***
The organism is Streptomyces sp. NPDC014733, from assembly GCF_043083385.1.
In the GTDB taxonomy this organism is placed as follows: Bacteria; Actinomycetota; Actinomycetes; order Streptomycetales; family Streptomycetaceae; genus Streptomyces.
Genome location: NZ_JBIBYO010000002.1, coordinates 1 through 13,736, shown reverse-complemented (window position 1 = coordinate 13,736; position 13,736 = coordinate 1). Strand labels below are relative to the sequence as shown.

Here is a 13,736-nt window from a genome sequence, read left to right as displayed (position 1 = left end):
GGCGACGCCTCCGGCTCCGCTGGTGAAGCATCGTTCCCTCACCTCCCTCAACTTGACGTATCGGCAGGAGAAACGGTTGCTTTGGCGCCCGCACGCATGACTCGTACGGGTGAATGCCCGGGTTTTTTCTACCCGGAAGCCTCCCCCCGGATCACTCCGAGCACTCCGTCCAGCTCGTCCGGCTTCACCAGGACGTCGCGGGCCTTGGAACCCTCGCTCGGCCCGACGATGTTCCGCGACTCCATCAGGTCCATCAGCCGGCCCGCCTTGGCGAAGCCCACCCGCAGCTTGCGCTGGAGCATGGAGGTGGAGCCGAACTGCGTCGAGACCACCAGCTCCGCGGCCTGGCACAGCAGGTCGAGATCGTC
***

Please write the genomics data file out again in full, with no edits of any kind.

The organism is Streptomyces sp. NPDC014733, from assembly GCF_043083385.1.
In the GTDB taxonomy this organism is placed as follows: Bacteria; Actinomycetota; Actinomycetes; order Streptomycetales; family Streptomycetaceae; genus Streptomyces.
Genome location: NZ_JBIBYO010000002.1, coordinates 1 through 13,736, shown reverse-complemented (window position 1 = coordinate 13,736; position 13,736 = coordinate 1). Strand labels below are relative to the sequence as shown.

Here is a 13,736-nt window from a genome sequence, read left to right as displayed (position 1 = left end):
GGCGACGCCTCCGGCTCCGCTGGTGAAGCATCGTTCCCTCACCTCCCTCAACTTGACGTATCGGCAGGAGAAACGGTTGCTTTGGCGCCCGCACGCATGACTCGTACGGGTGAATGCCCGGGTTTTTTCTACCCGGAAGCCTCCCCCCGGATCACTCCGAGCACTCCGTCCAGCTCGTCCGGCTTCACCAGGACGTCGCGGGCCTTGGAACCCTCGCTCGGCCCGACGATGTTCCGCGACTCCATCAGGTCCATCAGCCGGCCCGCCTTGGCGAAGCCCACCCGCAGCTTGCGCTGGAGCATGGAGGTGGAGCCGAACTGCGTCGAGACCACCAGCTCCGCGGCCTGGCACAGCAGGTCGAGATCGTC